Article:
A: That’s a tough one because everything about this project has been rewarding. I would probably say the best part is that it confirmed my future plans. I want to be an actress and perhaps even try out screenwriting and directing one day.
Q: Anastasia Lobkovski was the casting director on the film. Can you talk about your relationship and how she has helped you over the last few years?
A: I met Anastasia for the first time back in 2014 when she was casting people in our junior high school for this TV mini-series called Satanen.
At first, I was told by another casting director that the castings were already done and that I was too late. But then this smiling brown-haired casting director, who introduced herself as Anastasia, came over and said that she could still audition me. I landed a little side role for the TV series followed by three other different roles, thanks to Anastasia.
She also invited me for the auditions of Stupid Young Heart, which helped me get the most significant role so far. I couldn’t be more grateful to Anastasia for giving me an opportunity to build a career as a young actress.
Q: ‘Stupid Young Heart’ has screened Tiff and other festivals around the world. How have you enjoyed the experience of seeing the film reach international audiences?
A: Tiff and Berlinale (where we won the Crystal Bear!) were both awesome experiences that I never would have even dared to dream of a few years ago.
The first premiere of Stupid Young Heart, which was in Toronto and with an international audience, felt so unreal that I didn’t even stress about the feedback or reactions we were going to get from the audience. But then I was absolutely stunned by the comments we got from the audience, and we even saw people coming out of the movie theatre with tears running down their cheeks.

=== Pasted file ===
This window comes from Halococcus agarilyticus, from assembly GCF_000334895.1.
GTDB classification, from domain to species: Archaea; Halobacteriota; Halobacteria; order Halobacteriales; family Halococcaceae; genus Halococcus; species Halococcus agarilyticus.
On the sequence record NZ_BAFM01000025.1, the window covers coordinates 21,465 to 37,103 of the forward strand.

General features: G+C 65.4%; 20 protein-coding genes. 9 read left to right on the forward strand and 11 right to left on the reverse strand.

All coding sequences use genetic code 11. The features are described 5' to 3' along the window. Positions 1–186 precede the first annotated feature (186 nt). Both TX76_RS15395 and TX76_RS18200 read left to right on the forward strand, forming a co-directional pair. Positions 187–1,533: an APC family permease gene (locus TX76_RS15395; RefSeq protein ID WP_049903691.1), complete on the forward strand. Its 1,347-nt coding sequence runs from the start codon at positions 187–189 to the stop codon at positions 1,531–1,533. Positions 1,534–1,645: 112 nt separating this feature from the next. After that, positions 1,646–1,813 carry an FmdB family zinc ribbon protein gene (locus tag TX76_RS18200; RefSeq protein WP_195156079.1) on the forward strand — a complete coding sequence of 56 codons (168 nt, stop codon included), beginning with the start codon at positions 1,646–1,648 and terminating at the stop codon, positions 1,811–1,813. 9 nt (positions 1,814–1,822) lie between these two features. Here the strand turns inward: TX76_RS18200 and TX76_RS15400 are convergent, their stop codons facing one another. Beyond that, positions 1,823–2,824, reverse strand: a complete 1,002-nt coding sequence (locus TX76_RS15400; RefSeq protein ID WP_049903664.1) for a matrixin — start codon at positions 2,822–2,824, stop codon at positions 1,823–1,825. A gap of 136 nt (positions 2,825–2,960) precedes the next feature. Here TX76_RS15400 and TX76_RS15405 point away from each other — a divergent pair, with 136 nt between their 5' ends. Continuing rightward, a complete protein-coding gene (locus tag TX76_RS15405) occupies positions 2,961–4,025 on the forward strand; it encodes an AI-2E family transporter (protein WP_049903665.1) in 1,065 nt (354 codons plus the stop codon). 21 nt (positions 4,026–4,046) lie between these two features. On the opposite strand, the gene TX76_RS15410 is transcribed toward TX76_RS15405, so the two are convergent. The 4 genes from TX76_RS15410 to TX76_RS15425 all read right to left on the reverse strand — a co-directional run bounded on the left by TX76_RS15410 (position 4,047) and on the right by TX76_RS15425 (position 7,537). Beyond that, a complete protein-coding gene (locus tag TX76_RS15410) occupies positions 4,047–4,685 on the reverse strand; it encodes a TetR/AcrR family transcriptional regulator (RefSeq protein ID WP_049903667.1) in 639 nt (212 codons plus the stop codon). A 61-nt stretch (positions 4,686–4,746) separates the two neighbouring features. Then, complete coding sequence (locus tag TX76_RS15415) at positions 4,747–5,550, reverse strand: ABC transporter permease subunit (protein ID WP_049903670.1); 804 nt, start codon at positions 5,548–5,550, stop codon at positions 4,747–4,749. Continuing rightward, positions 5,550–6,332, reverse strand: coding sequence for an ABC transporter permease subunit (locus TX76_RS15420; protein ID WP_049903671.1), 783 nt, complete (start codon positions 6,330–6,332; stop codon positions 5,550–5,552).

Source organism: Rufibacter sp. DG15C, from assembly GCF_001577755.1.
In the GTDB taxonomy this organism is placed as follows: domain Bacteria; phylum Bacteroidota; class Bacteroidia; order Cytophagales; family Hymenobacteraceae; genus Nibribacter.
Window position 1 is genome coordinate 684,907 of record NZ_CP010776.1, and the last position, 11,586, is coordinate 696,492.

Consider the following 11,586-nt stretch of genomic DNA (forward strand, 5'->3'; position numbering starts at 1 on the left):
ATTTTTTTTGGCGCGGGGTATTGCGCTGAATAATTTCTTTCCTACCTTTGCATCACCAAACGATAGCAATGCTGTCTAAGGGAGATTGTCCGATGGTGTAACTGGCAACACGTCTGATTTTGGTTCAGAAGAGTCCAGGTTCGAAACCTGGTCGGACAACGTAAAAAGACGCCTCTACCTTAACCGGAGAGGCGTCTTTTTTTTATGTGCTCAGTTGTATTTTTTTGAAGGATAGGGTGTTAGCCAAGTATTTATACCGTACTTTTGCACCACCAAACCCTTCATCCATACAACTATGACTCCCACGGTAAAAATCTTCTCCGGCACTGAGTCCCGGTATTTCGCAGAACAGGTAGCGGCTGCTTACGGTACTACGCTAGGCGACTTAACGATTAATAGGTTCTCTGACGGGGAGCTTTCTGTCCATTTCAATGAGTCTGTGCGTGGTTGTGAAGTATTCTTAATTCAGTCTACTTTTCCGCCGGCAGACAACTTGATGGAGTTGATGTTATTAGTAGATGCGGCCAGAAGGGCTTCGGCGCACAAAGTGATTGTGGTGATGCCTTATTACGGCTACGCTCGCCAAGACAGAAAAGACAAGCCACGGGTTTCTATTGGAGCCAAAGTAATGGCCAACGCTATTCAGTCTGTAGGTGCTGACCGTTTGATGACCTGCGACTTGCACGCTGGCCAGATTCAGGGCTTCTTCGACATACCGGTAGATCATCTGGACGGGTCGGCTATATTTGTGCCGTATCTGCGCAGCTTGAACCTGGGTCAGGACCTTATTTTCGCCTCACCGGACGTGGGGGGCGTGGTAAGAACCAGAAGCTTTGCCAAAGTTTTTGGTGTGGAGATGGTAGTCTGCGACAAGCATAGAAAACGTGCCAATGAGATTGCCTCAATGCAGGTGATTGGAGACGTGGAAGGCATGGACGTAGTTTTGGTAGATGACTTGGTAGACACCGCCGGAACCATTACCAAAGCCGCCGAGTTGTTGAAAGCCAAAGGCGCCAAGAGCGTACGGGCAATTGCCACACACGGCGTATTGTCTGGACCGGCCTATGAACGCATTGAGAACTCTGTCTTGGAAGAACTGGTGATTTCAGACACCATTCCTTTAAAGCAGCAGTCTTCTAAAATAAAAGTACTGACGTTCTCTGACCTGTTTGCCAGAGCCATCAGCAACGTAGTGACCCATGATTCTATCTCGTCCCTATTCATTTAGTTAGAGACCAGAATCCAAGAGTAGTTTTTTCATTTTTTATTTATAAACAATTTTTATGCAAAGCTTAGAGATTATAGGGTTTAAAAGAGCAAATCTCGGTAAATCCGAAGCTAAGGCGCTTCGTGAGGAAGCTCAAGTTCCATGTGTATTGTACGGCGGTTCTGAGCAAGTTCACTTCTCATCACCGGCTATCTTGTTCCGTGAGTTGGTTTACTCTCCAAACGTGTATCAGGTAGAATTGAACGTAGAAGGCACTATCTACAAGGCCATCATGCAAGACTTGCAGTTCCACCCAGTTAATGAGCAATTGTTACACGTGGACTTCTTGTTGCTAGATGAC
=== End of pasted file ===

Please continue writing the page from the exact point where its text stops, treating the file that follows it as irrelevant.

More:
All the feedback that I have received, either face-to-face or on social media, has made me feel that I have finally done something meaningful. One encounter at a screening in Toronto has especially made a huge expression on me. After the film was shown, one woman came to me thanking me and saying that the movie helped her to deal with her own teenage pregnancy. She had been almost been in the same position as Kiira is.
Q: I saw you were recently in New York. Do you any plans to move stateside and pursue an acting career over there?
A: Yeah, I visited New York City for the very first time but only for a vacation. I don’t have any plans yet for moving to another side of the world when I graduate high school this Spring – but who knows what’s going to happen in a couple of years.
Q: Kiira must have been an interesting and unique character to tackle. What kind of characters and roles do you hope to get in the future?
A: After playing Kiira, I actually did another teenage pregnancy role for a Finnish TV-production called All the Sins. Even though getting to know the world of young pregnant women has been fun, it would be also interesting to do something different next time.
I’m not sure if I’m just a thriller freak or out of my mind, but I would love to play the role of a psychopath or something else crazy. Making comedy would be also a fresh change from the drama work I’ve done.
Q: What is next for you? Any plans to share?
A: I just finished filming a very interesting and challenging role for a Finnish production, which is going to be shown worldwide by a well-known media service provider. Right now, I’m just waiting for my graduation party and getting ready to enjoy the summer.